Moriarty was inspired by the beleaguered real-life chaperone who accompanied Louise on just such a trip, but she has imagined the rest of Cora’s story, which manages to outshine Louise’s.
From the moment they step on the train east, Cora realizes she’s got her hands full. “Surly and scheming,” Louise flirts with any male, young or old, and gives Cora the slip at every opportunity. Cora takes her chaperoning duties seriously and tries to explain the enormous consequences if someone were to spot an unescorted young woman in, say, the dining car with two firemen:
“They could go back and tell stories about your behavior. . . . And then when you came back to Wichita at the end of the summer, your reputation would be compromised.”
“So? . . . ”
“Louise, I’ll put it to you plainly. Men don’t want candy that’s been unwrapped.”
Cora gradually reveals her motives for taking this two-month trip in New York. The proper facade that she has presented to the good citizens of Wichita for 20 years is not entirely accurate. She has only murky memories of her earlier life, but she hopes to track down someone important to her while Louise is at dance class.
During the course of a steamy New York summer, Cora slowly shakes loose the Victorian notions of propriety and sexuality that have constrained her like the stifling corset she insists on wearing. “She’d lived too much of her life so stupidly,” Moriarty writes, “following nonsensical rules, as if she . . . had all the time in the world.” Prodded along by Louise, she comes to admire the painted women at the Ziegfeld Follies and sits in an integrated audience at the all-black jazz musical “Shuffle Along.”
But even as she develops gumption, Cora realizes that Louise’s out-of-control behavior is more than teenage rebelliousness. She makes one final stab at chaperoning, this time to protect the young woman from her own self-destructive impulses. “Louise had a momentum,” Cora thinks. “It didn’t matter if she was headed up or down.”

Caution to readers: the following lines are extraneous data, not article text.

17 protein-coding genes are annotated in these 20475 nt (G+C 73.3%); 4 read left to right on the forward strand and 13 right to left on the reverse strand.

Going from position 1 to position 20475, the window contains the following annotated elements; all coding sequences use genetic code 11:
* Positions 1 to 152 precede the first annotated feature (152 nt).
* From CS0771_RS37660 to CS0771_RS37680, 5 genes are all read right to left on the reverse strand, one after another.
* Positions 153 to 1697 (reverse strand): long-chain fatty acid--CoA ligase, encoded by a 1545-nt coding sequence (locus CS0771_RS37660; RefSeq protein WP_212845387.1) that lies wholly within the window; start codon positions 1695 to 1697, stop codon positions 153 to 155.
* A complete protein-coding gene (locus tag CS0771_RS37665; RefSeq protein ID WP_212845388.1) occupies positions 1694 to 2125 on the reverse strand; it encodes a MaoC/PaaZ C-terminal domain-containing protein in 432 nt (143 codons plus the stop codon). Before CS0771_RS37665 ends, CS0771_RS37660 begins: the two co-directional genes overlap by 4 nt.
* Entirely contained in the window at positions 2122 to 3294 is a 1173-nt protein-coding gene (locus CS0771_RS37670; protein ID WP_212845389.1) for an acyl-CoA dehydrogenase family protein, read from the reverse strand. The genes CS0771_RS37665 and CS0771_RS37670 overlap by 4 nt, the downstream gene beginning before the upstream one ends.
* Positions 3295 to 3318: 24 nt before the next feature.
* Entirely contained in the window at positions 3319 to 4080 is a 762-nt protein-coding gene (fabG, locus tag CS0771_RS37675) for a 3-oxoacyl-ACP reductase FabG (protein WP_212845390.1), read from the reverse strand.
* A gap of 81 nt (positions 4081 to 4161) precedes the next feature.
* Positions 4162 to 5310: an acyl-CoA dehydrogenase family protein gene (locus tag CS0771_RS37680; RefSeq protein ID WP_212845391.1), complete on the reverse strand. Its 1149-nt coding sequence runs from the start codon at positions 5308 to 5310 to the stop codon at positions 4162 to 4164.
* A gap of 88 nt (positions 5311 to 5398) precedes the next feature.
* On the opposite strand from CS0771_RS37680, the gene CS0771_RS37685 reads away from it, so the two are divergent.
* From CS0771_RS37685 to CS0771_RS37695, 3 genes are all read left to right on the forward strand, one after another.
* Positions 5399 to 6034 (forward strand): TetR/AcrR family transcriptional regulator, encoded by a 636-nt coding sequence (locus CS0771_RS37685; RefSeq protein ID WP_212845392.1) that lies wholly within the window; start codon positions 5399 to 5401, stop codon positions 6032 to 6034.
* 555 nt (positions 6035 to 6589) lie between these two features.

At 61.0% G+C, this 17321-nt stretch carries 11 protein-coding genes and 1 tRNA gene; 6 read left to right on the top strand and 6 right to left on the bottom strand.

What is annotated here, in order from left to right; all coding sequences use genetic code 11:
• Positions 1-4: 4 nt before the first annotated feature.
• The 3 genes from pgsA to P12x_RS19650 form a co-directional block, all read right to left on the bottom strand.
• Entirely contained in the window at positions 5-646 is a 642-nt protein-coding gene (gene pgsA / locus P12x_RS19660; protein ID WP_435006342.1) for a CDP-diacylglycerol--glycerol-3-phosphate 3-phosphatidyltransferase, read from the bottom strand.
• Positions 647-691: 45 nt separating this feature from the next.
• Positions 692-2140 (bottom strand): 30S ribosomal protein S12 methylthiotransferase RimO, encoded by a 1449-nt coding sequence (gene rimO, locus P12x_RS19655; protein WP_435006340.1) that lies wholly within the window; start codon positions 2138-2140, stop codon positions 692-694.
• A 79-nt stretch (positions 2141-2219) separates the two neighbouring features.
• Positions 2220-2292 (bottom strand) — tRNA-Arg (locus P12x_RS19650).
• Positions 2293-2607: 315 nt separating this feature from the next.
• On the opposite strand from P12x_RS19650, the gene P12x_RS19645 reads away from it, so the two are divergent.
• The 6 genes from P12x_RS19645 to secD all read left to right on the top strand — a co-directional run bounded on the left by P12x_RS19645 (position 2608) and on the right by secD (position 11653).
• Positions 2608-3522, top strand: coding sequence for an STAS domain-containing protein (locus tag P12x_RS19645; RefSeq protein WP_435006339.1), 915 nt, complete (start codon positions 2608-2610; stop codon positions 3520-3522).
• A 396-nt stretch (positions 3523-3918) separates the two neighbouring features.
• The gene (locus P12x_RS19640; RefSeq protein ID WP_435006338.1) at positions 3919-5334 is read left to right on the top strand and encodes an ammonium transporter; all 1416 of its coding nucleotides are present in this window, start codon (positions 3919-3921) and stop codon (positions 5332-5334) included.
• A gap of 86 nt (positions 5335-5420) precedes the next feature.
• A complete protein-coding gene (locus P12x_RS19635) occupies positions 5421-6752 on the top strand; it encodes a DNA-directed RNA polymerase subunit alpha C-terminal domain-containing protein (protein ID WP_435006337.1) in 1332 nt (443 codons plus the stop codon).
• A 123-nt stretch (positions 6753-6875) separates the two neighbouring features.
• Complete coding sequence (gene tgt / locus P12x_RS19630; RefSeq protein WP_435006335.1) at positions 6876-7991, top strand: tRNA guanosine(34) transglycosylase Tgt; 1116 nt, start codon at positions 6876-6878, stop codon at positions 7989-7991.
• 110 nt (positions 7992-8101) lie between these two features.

The last 80 pages of “The Chaperone” follow Cora’s and Louise’s trajectories after the summer of ’22. The same self-centeredness and ambition that earned Louise a spot in a famous dance troupe propels her to Hollywood and film stardom by 1926. But like so many other famous flappers, Louise Brooks flamed out quickly, spiraling into alcoholism, mental illness and poverty.
Too often, the Roaring Twenties in film and fiction is reduced to its most simplistic stereotypes: flappers doing a frantic Charleston while swilling champagne, swells in roadsters speeding through a computer-generated Times Square. Just check out the trailer for Baz Luhrmann’s forthcoming “The Great Gatsby” (in 3-D!) — Fitzgerald is spinning in his grave.
In “The Chaperone,” Moriarty gives us a historically detailed and nuanced portrayal of the social upheaval that spilled into every corner of American life by 1922. New York may have offered dazzling experimental theater, but living conditions for most residents were gritty and squalid. Women’s magazines and films promoted sexual freedom, but Margaret Sanger’s birth-control clinics were outlawed. Suffragettes such as Cora believed Prohibition was a means to ending poverty, when, in fact, it gave rise to crime and alcoholism. Above all, rebels like Louise Brooks, despite the personal cost, emboldened women of all ages and classes to upend their conventional lives. In Moriarty’s inventive and lovely Jazz Age story, Cora sums up her journey best: “The young can exasperate, of course, and frighten and condescend, and insult, and cut you with their still unrounded edges. But they can also drag you, as you protest and scold and try to pull away, right up to the window of the future, and even push you through.”
Preston’s latest book is “The Scrapbook of Frankie Pratt: A Novel in Pictures.”